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filmmakers sho上海夜生活品茶微信uld work harder toward developing new film genres and raising the quality of their storytelling to draw back audiences to the cinema.
“When I started to work in the film sector in 2001, China’s annual box-
office takings were less than 900 million yuan. The figure expanded to 60.9 billion yuan in 2
018. We should keep this (earlier) momentum going despite 2019 looking like a difficult year,” Yu says.
And huddling for warmth has become one of the main themes of the festival forums this year.
Fan Luyuan, chairman of tech giant Alibaba Group’s film subsidiary Alibaba Pictures, say
s Chinese filmmakers should get together to enhance cooperation and combat economic risks.
Instead of investing alone in big-budget films, as in the past, most studios now prefer to joi
n forces to co-finance them, echoes Jiang Ping, general manager of the China Film Group.
For instance, Shanghai Fortress, one of the most anticipated science-fi
ction movies after The Wandering Earth-a game changer in the film genre in China-has s
o far drawn 12 companies on board, with five involved in coproduction and the other seven in co-distribution.
he next five to seven years, China’s policy support for new energy vehicles will drive g
lobal growth,” said Kou Nannan, head of research at Bloomberg New Energy Finance.
As early as in 2012, the State Council introduced a pipeline to guide the development of the natio
n’s EVs, with a goal of producing 2 million units and selling 5 million EVs by 2020. Later on, cent
ral and local governments carried out a series of subsidy policies in the NEV industry, such as purchase tax exemption an
d purchase subsidies, to offer greater support to the industrialization of China’s NEV industry.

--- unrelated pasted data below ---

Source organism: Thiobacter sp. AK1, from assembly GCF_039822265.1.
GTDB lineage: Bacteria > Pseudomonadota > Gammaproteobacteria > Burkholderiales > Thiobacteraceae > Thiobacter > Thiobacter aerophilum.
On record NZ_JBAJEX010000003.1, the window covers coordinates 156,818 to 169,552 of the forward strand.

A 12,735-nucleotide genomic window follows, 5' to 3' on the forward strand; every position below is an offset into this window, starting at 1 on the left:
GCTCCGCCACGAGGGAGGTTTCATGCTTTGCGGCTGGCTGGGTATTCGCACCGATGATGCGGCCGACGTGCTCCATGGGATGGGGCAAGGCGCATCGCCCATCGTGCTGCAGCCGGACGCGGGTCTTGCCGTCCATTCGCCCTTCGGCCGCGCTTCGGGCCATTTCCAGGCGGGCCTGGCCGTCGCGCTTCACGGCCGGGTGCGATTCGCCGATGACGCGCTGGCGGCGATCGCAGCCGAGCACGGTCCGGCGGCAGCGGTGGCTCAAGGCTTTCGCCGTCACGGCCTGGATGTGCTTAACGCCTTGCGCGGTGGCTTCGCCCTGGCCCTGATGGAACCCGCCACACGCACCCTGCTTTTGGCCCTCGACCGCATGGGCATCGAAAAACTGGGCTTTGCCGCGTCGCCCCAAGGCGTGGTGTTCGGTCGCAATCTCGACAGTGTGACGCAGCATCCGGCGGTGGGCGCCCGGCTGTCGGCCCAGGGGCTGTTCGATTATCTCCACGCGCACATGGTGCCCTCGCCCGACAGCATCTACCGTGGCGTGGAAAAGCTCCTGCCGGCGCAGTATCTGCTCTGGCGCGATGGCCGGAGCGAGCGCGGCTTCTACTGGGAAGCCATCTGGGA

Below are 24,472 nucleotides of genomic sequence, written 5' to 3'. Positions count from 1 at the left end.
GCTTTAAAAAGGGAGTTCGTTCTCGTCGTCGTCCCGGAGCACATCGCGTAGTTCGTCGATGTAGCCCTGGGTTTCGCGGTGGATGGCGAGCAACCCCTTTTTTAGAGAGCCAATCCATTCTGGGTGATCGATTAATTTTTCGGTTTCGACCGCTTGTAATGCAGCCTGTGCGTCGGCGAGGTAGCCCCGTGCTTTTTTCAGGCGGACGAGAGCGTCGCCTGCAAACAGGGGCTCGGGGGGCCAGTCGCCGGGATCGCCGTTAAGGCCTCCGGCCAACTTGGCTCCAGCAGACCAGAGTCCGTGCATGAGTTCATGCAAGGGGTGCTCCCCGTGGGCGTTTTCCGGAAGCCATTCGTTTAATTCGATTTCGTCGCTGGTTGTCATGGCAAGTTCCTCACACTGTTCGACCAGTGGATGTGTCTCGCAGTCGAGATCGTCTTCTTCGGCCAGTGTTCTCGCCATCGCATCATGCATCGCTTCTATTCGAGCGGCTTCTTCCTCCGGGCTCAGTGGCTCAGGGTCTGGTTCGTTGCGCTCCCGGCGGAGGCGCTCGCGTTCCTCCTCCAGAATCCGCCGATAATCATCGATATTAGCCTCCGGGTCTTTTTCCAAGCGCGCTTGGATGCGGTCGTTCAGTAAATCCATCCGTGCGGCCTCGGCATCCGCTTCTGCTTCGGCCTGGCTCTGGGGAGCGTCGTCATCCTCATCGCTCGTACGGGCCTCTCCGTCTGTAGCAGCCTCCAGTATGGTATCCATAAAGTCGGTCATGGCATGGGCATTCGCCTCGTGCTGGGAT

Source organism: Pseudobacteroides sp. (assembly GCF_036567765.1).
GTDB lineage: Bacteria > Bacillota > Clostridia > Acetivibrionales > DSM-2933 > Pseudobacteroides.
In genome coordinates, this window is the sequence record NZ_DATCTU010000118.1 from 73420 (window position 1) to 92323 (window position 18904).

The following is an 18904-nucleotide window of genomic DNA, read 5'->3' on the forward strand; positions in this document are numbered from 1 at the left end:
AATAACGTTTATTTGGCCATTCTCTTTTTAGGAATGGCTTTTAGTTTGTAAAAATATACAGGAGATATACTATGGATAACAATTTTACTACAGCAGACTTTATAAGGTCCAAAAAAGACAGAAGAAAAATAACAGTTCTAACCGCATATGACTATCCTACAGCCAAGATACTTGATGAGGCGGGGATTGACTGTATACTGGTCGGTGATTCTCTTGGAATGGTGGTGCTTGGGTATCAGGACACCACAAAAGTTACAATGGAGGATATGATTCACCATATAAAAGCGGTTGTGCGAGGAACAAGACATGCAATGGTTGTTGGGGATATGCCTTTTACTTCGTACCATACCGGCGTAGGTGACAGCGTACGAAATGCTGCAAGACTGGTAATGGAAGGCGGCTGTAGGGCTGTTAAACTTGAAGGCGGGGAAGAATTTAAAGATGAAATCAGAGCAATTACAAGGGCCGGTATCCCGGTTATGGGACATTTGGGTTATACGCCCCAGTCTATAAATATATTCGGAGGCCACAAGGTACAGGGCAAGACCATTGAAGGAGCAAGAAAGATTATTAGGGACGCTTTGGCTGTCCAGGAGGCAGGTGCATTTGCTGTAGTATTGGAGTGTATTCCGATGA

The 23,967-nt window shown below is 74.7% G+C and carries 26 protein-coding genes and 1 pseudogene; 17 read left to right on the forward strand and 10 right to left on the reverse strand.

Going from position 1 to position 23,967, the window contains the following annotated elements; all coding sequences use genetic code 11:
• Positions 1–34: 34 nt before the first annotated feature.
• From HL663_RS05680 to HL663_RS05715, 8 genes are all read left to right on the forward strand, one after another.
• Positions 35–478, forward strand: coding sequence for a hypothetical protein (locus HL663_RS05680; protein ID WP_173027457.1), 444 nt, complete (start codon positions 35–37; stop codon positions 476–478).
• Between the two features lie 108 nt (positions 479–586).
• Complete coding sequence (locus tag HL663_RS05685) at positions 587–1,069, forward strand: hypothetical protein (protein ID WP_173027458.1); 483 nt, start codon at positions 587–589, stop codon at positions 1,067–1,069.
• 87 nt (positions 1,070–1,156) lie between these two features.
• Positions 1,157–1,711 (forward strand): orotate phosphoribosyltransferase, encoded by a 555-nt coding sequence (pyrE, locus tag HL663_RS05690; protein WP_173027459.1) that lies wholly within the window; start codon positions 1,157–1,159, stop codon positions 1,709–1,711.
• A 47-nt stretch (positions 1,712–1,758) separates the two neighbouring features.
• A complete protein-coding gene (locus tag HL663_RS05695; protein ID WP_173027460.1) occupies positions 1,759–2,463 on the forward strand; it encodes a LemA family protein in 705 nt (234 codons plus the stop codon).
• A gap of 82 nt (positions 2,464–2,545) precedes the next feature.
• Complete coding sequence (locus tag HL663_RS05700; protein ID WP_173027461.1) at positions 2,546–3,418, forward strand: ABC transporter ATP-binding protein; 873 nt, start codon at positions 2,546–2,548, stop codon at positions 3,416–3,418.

According to the agency, China will specifically lead in the e-bus market. It is estimated that by
2025, China’s e-bus fleet share will reach 50 percent, and by 2040, the ratio will rise to roughly 80 percent.
integration－trade, investment and finance－began benefiting large emerging and developing econ
omies. To be sustainable, globalization cannot serve just a few wealthy advanced economies. It m
ust also serve poorer and faster-growing economies, which today account for most of the global growth.
So, by flirting with trade protectionism and punitive tariffs on imports, adva
nced economies are seeking to implement the wrong policies at the wrong time. As the adv
anced countries have fallen into secular stagnation, they desperately need growth. Therefore, the rise of poorer eco
nomies is not a win-lose game, because it benefits the advanced economies, too.
In the aftermath of the 2008 global financial crisis, all major advanced econom
ies would have faced another Great Depression without the support of large emerging economies, particularly Ch
ina. And the contribution of these countries to global GDP growth is expected to climb to 80 percent by 2050.